I only wish I had this text back then–it’s only now, with the benefit of hindsight (and a law degree) that I realize how little I knew when I was first sent to court. I had no training, and had never even seen the inside of a courtroom prior to covering my first high-profile trial. My experience is not unique. Despite the complexity of legal proceedings and the potential for costly and damaging errors due to inaccurate reportage, the court beat is often thrust upon neophyte reporters. Media Law for Canadian Journalists is an invaluable reference for journalists who cover the courts and journalists who want to stay OUT of court – that is, not getting sued or cited for contempt.

Dean is particularly adept at figuring out how much detail his audience needs to understand a significant bit of case law or legal principle. But he resists the temptation to get bogged down in the abysmally arcane aspects of legal reasoning. After all, this is a text for journalists, not lawyers.

The text covers the basics of how the courts function, including the distinction between criminal and civil law, and the nature, scope and function of different types of publication bans; how to avoid getting sued for defamation or cited for contempt of court, as well how to gain access to hearings, documents and records.

When it comes to reporting on court proceedings, there’s little that’s intuitive, so Dean educates his readers through real-life examples, showing where reporters’ assumptions of what was happening and why caused them to miss the point entirely. Among the many common misapprehensions and mistakes laid bare by the text are the following:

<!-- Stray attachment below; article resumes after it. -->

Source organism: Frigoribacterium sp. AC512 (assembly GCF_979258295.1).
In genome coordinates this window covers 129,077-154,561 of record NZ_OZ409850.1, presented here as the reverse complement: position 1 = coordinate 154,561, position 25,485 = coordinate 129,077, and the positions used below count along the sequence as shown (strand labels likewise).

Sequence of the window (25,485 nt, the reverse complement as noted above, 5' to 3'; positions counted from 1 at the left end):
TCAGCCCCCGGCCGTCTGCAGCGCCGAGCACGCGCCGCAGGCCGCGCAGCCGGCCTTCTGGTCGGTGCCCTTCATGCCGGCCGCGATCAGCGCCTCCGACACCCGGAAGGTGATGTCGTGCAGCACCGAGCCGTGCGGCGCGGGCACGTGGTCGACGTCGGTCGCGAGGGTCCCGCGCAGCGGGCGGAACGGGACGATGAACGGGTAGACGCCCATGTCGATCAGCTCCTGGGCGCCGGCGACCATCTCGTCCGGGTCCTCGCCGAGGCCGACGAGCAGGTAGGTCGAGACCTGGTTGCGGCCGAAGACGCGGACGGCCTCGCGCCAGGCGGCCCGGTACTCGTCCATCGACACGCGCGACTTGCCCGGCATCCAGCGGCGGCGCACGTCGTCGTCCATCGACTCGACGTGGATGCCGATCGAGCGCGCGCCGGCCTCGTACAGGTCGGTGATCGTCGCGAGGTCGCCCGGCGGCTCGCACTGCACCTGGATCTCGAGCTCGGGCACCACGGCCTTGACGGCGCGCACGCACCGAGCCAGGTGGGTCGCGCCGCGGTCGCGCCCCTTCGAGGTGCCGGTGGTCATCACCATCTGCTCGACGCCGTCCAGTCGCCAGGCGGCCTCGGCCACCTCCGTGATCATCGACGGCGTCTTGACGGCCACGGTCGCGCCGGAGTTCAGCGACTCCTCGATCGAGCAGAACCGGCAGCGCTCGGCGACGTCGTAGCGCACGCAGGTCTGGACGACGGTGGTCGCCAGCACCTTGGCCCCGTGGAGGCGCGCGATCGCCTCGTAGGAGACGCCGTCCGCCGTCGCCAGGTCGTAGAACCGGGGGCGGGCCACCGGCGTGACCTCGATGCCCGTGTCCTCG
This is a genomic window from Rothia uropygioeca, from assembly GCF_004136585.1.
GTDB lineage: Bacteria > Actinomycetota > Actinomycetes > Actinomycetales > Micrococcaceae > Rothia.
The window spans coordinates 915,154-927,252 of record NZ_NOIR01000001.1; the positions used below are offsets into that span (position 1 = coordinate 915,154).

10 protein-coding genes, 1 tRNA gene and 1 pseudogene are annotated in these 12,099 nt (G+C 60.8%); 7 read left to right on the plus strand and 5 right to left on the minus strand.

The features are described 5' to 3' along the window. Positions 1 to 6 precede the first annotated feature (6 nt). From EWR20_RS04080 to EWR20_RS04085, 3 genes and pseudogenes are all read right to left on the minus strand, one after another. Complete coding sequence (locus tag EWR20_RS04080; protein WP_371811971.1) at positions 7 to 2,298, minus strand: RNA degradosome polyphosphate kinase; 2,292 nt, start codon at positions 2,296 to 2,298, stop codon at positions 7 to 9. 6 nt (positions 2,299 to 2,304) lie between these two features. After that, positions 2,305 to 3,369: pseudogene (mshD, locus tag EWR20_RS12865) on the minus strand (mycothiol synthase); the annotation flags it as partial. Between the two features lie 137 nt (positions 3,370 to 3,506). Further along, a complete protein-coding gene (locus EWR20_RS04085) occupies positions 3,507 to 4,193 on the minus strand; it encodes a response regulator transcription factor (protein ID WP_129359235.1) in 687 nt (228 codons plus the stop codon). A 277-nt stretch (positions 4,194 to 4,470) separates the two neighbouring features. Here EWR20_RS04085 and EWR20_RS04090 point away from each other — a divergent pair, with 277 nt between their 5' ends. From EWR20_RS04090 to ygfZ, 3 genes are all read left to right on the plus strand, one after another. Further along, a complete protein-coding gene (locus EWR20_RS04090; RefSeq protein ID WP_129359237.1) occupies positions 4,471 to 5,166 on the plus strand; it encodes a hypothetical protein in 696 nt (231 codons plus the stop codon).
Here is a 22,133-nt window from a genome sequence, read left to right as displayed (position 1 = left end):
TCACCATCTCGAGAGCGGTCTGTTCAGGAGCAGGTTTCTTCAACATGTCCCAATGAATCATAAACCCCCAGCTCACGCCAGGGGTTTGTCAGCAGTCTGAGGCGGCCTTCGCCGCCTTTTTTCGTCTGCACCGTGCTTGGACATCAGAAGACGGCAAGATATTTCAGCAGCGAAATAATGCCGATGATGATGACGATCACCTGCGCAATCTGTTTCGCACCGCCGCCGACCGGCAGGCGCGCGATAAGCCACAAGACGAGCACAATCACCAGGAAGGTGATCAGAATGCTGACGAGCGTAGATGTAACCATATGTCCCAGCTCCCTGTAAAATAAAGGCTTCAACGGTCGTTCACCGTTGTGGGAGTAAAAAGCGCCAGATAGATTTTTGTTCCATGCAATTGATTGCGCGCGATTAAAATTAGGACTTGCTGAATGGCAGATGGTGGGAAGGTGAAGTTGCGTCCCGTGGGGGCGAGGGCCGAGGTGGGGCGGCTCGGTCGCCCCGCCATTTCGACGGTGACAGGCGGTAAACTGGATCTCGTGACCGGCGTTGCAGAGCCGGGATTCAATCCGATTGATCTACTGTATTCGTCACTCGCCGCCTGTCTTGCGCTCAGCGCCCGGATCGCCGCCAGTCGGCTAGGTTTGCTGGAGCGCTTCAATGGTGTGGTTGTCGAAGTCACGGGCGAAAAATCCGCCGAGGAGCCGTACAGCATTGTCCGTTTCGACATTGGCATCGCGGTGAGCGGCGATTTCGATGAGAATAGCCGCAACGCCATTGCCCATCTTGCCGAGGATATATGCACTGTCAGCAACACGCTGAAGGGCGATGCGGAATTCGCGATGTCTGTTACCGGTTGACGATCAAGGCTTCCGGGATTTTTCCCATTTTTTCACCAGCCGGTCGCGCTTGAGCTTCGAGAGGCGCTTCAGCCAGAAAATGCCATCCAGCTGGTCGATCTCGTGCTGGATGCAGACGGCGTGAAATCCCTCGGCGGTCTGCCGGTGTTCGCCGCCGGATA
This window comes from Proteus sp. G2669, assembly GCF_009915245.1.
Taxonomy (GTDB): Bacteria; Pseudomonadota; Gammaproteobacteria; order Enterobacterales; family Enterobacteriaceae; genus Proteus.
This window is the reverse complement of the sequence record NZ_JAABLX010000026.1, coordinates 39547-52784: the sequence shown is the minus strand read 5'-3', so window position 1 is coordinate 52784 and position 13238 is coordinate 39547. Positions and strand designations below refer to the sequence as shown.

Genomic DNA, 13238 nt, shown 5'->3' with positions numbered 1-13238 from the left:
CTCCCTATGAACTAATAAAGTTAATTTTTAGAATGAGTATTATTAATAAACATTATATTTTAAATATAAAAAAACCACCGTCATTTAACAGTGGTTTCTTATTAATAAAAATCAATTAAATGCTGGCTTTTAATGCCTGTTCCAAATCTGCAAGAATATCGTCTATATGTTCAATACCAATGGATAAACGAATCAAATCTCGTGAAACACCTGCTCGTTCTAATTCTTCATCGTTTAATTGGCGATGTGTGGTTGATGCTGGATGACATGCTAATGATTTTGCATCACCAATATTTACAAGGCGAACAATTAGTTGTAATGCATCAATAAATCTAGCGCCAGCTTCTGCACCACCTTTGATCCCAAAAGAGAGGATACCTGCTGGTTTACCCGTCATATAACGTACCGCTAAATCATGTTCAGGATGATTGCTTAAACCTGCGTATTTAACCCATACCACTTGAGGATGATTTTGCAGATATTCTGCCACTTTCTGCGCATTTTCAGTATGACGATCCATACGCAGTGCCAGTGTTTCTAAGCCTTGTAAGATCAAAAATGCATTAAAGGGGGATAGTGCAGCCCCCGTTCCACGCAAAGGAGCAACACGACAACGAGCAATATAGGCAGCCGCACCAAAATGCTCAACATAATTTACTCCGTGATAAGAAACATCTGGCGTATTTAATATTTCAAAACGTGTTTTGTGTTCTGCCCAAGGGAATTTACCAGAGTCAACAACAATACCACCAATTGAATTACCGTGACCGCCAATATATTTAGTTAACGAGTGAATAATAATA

• Reporting on the maximum sentence that may be imposed for a crime without ensuring that readers understand that the maximum is rarely imposed, since it is reserved for the most serious situations and worst offenders;

  • In a criminal trial, there’s nothing shocking, surprising, or even unusual about the fact that an accused person may not take the stand in their own defense. After all, it’s up to the Crown to prove the case against the accused. The accused does not have the responsibility of disproving the Crown’s case; and

  • When criminal charges against an accused person do not proceed because a court determines that evidence was obtained in a way that violated the accused’s Charter rights, reporters should not frame this as “a mere technicality.” Holding police to the standards set out in the Charter of Rights and Freedoms is of benefit to us all.

If, at a minimum, all new crime and justice reporters were required to read the chapters that explain how the courts work, and how to cover the criminal courts, the most common blunders would be avoided.

One critical lesson the text brings home to my students is that they may well face legal challenges or problems from Day One on the job. These issues aren’t solely the concern of investigative journalists or highly-placed newsroom decision-makers. The most routine of assignments may give rise to an opportunity to challenge an existing law or policy or, conversely, to find oneself in contempt or facing a defamation action. One striking example Dean uses to make this point is that of a local newspaper reporter assigned to cover a police sergeant’s remarks at a conference, where the sergeant spoke of possible connections between Hells’ Angels and two small-town Nova Scotia motorcycle groups. The reporter diligently reported the officer’s comments–undoubtedly operating under the misapprehension that all was safe. I mean, the officer said it himself, didn’t he? And then, to make the story even sexier, the editor who reviewed the story (who was also apparently oblivious to the defamatory nature of the sergeant’s comments) set up the story with the following headline: “Watch Out For Big-Time Crime: Criminal Gangs Affect Us All, Police Warn.”